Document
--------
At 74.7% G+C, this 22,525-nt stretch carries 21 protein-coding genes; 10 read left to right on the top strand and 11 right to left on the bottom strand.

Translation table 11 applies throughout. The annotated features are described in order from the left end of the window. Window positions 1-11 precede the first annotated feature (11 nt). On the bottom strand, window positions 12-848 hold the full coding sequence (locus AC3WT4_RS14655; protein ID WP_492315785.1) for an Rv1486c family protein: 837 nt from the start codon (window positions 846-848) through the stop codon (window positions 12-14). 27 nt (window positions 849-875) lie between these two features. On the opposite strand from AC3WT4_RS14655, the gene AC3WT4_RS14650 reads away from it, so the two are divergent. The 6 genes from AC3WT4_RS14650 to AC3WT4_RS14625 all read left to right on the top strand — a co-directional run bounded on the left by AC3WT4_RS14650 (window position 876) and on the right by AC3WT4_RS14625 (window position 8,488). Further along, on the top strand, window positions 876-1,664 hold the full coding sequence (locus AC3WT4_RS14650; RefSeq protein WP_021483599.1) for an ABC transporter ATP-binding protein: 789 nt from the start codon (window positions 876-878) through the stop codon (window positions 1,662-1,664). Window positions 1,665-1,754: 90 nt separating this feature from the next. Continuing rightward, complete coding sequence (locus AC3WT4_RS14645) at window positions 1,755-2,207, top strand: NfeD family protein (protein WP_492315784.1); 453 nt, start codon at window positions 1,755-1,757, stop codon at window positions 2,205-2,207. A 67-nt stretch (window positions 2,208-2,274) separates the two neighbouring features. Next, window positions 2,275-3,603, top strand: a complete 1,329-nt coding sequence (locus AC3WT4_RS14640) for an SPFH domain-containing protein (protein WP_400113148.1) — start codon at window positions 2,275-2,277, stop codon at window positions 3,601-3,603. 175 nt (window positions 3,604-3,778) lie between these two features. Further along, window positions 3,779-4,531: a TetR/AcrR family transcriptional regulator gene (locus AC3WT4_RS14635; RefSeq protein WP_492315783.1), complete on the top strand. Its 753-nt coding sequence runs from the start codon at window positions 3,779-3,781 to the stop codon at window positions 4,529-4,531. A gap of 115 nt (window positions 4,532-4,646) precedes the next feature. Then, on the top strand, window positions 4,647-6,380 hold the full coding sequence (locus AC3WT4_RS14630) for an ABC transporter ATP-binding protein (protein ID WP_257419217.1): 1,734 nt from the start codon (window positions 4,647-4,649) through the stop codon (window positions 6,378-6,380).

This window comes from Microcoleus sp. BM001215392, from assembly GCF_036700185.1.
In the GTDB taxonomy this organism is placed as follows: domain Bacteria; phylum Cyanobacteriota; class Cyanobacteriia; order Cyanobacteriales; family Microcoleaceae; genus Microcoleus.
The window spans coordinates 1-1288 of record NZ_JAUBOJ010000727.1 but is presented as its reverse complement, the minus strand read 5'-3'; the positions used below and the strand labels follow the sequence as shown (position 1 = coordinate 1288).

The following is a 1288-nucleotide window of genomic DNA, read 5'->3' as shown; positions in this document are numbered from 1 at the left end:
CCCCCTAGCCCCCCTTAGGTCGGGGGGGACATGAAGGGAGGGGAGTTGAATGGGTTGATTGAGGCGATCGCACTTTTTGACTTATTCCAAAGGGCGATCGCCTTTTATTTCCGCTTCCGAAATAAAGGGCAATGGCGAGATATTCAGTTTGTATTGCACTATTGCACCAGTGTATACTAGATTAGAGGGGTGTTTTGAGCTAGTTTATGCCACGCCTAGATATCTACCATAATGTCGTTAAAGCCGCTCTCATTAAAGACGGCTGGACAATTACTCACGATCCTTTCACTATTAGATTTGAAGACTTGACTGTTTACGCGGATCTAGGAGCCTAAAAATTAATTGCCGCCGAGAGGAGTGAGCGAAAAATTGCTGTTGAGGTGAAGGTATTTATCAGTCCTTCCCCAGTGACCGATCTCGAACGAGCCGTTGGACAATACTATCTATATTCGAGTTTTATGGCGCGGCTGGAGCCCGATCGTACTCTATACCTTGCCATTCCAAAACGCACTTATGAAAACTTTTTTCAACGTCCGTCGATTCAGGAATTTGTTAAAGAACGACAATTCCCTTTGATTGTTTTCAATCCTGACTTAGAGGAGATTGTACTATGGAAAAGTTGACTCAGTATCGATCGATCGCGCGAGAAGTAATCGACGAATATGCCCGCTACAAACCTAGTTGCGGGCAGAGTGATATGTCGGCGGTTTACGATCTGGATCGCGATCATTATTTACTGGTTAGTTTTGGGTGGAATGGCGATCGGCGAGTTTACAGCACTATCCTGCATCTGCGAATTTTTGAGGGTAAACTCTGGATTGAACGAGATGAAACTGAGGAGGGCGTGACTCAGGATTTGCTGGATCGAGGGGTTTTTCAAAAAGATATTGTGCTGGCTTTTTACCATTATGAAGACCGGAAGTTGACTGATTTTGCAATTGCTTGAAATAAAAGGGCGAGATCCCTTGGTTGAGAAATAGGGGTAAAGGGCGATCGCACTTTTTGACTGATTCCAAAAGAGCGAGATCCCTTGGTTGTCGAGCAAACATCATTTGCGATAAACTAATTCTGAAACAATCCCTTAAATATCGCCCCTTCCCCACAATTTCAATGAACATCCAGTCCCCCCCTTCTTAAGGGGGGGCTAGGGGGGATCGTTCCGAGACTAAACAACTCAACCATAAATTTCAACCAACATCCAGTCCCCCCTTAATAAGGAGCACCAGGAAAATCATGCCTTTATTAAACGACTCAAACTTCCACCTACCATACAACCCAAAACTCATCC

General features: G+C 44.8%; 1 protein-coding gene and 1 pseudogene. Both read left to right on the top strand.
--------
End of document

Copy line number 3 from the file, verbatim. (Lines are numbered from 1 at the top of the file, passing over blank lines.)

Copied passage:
This window comes from Microcoleus sp. BM001215392, from assembly GCF_036700185.1.